[ RadSafe ] Pregnancy Discrimination In The Workplace

Chris Alston achris1999 at gmail.com
Mon Oct 1 08:59:47 CDT 2012


I would say that it would have nil impact.  The radiation regs are
clear on how to treat pregnancy, and it usually is not hard to ensure
that the dose to the foetus/embryo does not exceed the limits.  Also,
most RSO's are familiar with the landmark case in Oklahoma, in the
1980's, wherein the court (federal, I think) found that a pregnant
woman working at a lead plant (battery-recycling?) could not be
reassigned by her employer because of a putative risk to the foetus.
(Other list-goers may remember the ruling more coherently.)


<royherren2005 at yahoo.com>
> Dear Radsafe mailing list members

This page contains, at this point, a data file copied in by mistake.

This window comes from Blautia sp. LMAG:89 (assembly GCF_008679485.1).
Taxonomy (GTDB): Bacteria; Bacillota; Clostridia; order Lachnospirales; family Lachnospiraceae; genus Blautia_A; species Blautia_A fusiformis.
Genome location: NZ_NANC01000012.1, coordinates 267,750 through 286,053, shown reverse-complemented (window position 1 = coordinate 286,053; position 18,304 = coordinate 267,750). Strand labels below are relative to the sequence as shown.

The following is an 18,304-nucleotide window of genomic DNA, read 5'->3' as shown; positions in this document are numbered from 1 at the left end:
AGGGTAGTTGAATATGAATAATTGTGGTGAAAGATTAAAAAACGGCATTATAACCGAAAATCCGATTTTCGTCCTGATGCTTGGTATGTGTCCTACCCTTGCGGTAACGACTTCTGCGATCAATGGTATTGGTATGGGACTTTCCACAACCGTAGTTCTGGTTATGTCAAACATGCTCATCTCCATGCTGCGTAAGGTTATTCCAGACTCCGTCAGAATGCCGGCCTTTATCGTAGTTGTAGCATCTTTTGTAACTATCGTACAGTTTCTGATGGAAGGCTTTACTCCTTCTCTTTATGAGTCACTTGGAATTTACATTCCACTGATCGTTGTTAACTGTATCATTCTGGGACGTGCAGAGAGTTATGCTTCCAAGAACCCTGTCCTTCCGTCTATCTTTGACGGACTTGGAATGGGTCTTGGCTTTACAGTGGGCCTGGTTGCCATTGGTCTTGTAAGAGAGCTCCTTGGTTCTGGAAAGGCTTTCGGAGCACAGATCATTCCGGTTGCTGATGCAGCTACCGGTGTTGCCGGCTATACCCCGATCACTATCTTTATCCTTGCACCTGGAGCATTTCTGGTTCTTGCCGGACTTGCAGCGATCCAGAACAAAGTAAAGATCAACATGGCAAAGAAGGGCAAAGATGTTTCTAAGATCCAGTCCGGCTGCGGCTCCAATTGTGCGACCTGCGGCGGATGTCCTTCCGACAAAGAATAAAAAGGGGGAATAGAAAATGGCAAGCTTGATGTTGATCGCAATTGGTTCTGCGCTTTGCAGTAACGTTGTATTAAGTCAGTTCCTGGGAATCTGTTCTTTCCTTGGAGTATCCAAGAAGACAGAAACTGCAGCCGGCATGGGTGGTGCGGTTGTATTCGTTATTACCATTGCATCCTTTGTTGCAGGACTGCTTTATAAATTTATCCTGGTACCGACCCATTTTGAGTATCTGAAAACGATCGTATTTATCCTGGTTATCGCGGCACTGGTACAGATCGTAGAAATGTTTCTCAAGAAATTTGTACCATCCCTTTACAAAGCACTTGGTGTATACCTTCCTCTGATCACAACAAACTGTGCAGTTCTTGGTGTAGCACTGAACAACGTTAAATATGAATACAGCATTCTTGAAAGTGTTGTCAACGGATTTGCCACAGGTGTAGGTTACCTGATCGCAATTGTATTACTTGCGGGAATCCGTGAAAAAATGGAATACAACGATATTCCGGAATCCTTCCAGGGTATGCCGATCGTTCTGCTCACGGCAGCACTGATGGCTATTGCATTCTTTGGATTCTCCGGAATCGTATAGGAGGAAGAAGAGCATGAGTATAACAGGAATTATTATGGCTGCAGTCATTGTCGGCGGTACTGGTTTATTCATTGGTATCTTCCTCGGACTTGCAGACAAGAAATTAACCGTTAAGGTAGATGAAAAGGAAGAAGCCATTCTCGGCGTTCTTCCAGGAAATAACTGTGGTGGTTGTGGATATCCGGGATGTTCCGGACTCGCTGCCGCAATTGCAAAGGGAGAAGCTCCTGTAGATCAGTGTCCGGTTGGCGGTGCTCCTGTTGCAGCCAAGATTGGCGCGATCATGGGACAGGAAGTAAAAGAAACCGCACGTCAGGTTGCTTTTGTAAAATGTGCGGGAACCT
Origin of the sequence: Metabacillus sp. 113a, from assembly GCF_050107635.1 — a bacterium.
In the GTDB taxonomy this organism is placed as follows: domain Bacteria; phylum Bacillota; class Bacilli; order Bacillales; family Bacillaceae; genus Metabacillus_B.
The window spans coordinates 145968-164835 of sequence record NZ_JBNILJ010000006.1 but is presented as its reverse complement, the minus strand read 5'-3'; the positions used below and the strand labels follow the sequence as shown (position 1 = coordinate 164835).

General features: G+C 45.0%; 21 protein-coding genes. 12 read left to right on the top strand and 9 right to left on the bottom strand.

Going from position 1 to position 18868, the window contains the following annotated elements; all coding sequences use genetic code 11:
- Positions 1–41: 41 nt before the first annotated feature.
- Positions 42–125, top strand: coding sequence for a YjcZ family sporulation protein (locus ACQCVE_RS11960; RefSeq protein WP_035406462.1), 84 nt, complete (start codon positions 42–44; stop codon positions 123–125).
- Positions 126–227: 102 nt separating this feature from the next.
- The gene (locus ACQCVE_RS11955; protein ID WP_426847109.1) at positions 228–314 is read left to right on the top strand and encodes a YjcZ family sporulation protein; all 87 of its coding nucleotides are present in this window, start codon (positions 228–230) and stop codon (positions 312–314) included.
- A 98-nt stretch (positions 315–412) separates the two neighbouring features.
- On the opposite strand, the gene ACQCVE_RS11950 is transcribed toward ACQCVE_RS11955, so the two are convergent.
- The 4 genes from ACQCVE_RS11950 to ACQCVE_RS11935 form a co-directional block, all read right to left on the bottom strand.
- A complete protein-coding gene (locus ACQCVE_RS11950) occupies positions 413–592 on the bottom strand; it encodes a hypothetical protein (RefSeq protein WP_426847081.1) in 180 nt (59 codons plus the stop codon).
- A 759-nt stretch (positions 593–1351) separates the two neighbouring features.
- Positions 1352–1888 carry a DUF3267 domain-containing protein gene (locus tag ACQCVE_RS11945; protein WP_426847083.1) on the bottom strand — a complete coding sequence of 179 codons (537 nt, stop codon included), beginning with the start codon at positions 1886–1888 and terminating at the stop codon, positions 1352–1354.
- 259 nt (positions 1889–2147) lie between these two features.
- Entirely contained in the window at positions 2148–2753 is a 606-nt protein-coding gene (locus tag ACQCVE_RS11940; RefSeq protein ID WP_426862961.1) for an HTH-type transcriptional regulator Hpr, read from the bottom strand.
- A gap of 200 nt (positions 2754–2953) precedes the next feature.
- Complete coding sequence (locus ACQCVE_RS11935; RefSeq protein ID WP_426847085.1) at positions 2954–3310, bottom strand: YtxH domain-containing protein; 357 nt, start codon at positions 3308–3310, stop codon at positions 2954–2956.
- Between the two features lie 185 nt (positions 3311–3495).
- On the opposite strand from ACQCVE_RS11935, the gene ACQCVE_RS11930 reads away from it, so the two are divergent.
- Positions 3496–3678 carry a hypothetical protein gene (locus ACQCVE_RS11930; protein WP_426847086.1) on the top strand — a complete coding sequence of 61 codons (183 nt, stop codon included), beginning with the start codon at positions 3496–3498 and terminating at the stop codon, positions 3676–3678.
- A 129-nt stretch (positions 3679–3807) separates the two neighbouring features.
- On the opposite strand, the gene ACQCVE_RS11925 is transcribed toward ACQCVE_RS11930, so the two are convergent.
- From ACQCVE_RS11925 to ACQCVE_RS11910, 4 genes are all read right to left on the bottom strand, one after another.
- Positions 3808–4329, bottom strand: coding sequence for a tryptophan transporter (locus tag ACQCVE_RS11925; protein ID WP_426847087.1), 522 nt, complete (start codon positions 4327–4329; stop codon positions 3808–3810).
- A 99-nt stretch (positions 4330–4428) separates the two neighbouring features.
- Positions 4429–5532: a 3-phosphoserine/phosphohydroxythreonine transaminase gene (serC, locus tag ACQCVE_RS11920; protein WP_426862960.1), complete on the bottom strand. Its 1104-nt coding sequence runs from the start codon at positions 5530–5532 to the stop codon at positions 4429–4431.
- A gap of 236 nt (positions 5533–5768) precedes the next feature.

> Does anyone have an opinions on how the following article, see below, and how
> it's subject matter will affect US female workers who are exposed to ionizing
> radiation?  In my humble opinion I think the safest route may well be for
> employers to provide the worker "reasonable accommodation".  Reasonable
> accommodation doesn't mean automatically reassigning the worker, but rather
> after she has self-identified as wanting to declare her pregnancy to management,
> working with her to provide her with the information that she needs to determine
> what she would like to do, or needs to do for her career and her pregnancy.
> Roy Herren
> http://www.huffingtonpost.com/2012/09/29/pregnancy-discrimination-eeoc_n_1924603.html

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